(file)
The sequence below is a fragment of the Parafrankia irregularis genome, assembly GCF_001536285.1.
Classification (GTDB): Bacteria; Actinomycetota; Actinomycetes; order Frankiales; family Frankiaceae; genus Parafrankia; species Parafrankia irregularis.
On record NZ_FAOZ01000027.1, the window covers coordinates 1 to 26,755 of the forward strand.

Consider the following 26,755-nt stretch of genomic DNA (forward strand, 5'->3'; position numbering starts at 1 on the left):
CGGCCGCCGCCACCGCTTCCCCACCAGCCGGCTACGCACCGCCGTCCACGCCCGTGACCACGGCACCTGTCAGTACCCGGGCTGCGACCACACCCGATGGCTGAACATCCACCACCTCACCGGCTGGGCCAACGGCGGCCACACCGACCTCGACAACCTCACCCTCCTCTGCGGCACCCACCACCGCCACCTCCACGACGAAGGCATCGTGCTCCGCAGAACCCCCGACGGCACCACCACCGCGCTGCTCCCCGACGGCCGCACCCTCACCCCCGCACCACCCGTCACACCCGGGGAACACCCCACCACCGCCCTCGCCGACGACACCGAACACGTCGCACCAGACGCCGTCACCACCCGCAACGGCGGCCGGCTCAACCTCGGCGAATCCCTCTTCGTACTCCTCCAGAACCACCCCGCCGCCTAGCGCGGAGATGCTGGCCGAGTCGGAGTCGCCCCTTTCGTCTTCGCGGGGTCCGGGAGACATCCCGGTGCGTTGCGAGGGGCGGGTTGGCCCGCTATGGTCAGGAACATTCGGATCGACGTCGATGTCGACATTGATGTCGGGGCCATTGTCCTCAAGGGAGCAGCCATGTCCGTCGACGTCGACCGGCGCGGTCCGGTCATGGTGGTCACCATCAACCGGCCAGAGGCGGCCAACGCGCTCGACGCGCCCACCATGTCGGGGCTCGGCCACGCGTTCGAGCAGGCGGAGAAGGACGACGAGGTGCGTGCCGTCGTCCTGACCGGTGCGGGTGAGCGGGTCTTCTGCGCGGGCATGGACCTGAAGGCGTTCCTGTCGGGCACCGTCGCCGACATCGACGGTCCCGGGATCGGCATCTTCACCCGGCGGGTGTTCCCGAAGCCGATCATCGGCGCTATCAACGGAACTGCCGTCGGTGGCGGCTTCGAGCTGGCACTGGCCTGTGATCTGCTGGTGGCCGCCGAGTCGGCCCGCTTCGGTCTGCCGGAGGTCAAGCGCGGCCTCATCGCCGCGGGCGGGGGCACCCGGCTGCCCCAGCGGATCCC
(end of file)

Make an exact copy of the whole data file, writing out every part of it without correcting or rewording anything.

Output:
The sequence below is a fragment of the Parafrankia irregularis genome, assembly GCF_001536285.1.
Classification (GTDB): Bacteria; Actinomycetota; Actinomycetes; order Frankiales; family Frankiaceae; genus Parafrankia; species Parafrankia irregularis.
On record NZ_FAOZ01000027.1, the window covers coordinates 1 to 26,755 of the forward strand.

Consider the following 26,755-nt stretch of genomic DNA (forward strand, 5'->3'; position numbering starts at 1 on the left):
CGGCCGCCGCCACCGCTTCCCCACCAGCCGGCTACGCACCGCCGTCCACGCCCGTGACCACGGCACCTGTCAGTACCCGGGCTGCGACCACACCCGATGGCTGAACATCCACCACCTCACCGGCTGGGCCAACGGCGGCCACACCGACCTCGACAACCTCACCCTCCTCTGCGGCACCCACCACCGCCACCTCCACGACGAAGGCATCGTGCTCCGCAGAACCCCCGACGGCACCACCACCGCGCTGCTCCCCGACGGCCGCACCCTCACCCCCGCACCACCCGTCACACCCGGGGAACACCCCACCACCGCCCTCGCCGACGACACCGAACACGTCGCACCAGACGCCGTCACCACCCGCAACGGCGGCCGGCTCAACCTCGGCGAATCCCTCTTCGTACTCCTCCAGAACCACCCCGCCGCCTAGCGCGGAGATGCTGGCCGAGTCGGAGTCGCCCCTTTCGTCTTCGCGGGGTCCGGGAGACATCCCGGTGCGTTGCGAGGGGCGGGTTGGCCCGCTATGGTCAGGAACATTCGGATCGACGTCGATGTCGACATTGATGTCGGGGCCATTGTCCTCAAGGGAGCAGCCATGTCCGTCGACGTCGACCGGCGCGGTCCGGTCATGGTGGTCACCATCAACCGGCCAGAGGCGGCCAACGCGCTCGACGCGCCCACCATGTCGGGGCTCGGCCACGCGTTCGAGCAGGCGGAGAAGGACGACGAGGTGCGTGCCGTCGTCCTGACCGGTGCGGGTGAGCGGGTCTTCTGCGCGGGCATGGACCTGAAGGCGTTCCTGTCGGGCACCGTCGCCGACATCGACGGTCCCGGGATCGGCATCTTCACCCGGCGGGTGTTCCCGAAGCCGATCATCGGCGCTATCAACGGAACTGCCGTCGGTGGCGGCTTCGAGCTGGCACTGGCCTGTGATCTGCTGGTGGCCGCCGAGTCGGCCCGCTTCGGTCTGCCGGAGGTCAAGCGCGGCCTCATCGCCGCGGGCGGGGGCACCCGGCTGCCCCAGCGGATCCC